Butoh, minus the angst. Credit: Bob Morrison

Inasmuch as butoh was born out of the devastation of post-World War II Japan, the work created by Nicole LeGette‘s ten-year-old butoh organization, Blushing Poppy, is surprisingly angst-free. Discussing the “fever dream” that yielded her new Of Marrow, Moonlight & Mirth, LeGette says, “This is me being the seven-year-old playing, only heightened.” The 75-minute solo consists of three vignettes—one set in the realm of the everyday, another in dreams, and the third in the emotions—plus a reprise and coda. Master vocalist Louise Cloutier acts as an onstage “narrator” (LeGette’s air quotes), delivering poetry by Katherine Kronis and Sally Cooper.

The aim of butoh, LeGette says, is to “affect the invisible space.” But the stage itself also plays a crucial role in her work. To create a magical, immersive environment, LeGette fashions all her own set elements and costumes (she describes her sartorial taste as “a cross between the Peking Opera and Erté”). For Of Marrow, which is often suffused in semidarkness, she’s using bare branches, dollar-store LED lights, waxed paper, and a shattered mirror to suggest fireflies and a starry night.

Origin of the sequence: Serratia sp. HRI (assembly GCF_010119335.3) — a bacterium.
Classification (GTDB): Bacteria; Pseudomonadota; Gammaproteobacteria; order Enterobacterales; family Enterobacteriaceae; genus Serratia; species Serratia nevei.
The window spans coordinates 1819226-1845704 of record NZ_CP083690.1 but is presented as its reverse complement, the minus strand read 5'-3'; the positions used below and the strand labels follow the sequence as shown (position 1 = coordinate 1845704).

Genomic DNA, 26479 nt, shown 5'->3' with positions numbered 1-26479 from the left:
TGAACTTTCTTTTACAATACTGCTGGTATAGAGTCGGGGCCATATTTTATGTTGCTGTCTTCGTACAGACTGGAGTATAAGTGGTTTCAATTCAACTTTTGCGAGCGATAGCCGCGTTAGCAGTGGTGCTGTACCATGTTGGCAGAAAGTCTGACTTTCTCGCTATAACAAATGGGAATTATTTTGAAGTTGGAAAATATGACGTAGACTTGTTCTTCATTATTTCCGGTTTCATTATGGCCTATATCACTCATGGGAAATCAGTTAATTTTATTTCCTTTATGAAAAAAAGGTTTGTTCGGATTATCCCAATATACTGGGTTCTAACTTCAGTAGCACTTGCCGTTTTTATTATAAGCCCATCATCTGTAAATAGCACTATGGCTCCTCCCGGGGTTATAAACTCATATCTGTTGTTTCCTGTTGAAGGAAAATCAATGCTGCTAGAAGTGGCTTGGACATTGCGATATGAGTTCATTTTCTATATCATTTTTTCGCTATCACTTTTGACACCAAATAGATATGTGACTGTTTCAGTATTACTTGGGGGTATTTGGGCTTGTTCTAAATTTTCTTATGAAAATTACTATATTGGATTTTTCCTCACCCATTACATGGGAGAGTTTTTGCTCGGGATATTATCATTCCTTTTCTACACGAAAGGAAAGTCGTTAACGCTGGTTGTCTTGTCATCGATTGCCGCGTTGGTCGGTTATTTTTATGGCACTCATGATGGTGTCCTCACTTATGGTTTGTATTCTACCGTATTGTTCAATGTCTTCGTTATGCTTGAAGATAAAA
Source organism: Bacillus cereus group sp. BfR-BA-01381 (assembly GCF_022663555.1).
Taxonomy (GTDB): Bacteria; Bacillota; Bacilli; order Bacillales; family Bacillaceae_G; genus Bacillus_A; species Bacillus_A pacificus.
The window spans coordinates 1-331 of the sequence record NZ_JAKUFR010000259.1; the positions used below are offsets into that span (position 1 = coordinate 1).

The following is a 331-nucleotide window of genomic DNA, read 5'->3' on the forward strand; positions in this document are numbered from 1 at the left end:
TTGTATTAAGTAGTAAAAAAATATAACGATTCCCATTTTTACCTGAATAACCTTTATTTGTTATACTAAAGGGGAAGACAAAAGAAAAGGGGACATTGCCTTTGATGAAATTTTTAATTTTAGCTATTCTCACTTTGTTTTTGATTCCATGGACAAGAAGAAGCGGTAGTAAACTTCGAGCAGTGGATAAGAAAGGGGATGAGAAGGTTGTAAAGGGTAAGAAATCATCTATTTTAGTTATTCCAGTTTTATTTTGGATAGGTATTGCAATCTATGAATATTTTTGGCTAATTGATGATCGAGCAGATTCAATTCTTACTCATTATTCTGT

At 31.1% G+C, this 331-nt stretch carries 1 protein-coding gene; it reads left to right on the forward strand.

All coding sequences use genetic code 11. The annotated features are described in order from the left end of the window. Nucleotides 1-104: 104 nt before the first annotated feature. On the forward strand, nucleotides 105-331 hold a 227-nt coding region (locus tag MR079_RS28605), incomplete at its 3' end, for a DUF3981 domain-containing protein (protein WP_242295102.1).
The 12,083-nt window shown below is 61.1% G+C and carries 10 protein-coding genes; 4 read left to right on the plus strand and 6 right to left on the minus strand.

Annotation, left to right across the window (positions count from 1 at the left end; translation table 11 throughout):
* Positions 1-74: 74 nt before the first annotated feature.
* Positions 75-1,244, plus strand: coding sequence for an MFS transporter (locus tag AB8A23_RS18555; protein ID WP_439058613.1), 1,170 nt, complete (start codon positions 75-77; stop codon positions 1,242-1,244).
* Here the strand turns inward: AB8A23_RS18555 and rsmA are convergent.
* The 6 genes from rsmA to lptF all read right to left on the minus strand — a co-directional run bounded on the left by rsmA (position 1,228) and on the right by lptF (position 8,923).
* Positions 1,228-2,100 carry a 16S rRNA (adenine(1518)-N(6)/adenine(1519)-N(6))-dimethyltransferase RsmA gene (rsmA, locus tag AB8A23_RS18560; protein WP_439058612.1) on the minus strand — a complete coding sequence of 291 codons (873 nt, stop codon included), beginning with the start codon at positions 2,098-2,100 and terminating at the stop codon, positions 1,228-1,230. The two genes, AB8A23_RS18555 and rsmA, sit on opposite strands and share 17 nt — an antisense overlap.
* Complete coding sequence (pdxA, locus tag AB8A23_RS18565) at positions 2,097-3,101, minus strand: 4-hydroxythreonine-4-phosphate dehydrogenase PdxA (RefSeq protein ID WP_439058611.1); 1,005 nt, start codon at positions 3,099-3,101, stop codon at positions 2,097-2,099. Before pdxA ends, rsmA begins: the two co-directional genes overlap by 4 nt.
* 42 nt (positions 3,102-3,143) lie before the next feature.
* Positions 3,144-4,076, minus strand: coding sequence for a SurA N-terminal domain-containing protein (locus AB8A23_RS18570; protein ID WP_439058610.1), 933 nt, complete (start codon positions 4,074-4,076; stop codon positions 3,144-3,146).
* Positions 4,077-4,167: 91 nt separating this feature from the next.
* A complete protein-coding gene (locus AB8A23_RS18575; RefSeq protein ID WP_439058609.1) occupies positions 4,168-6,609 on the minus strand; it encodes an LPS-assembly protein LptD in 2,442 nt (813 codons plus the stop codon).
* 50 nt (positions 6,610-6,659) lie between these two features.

A brief excerpt from LeGette’s Believe Your Beauty opens each evening. It’s performed by the Empowered Fe Fes—a group of young women with disabilities—together with female Blushing Poppy performers.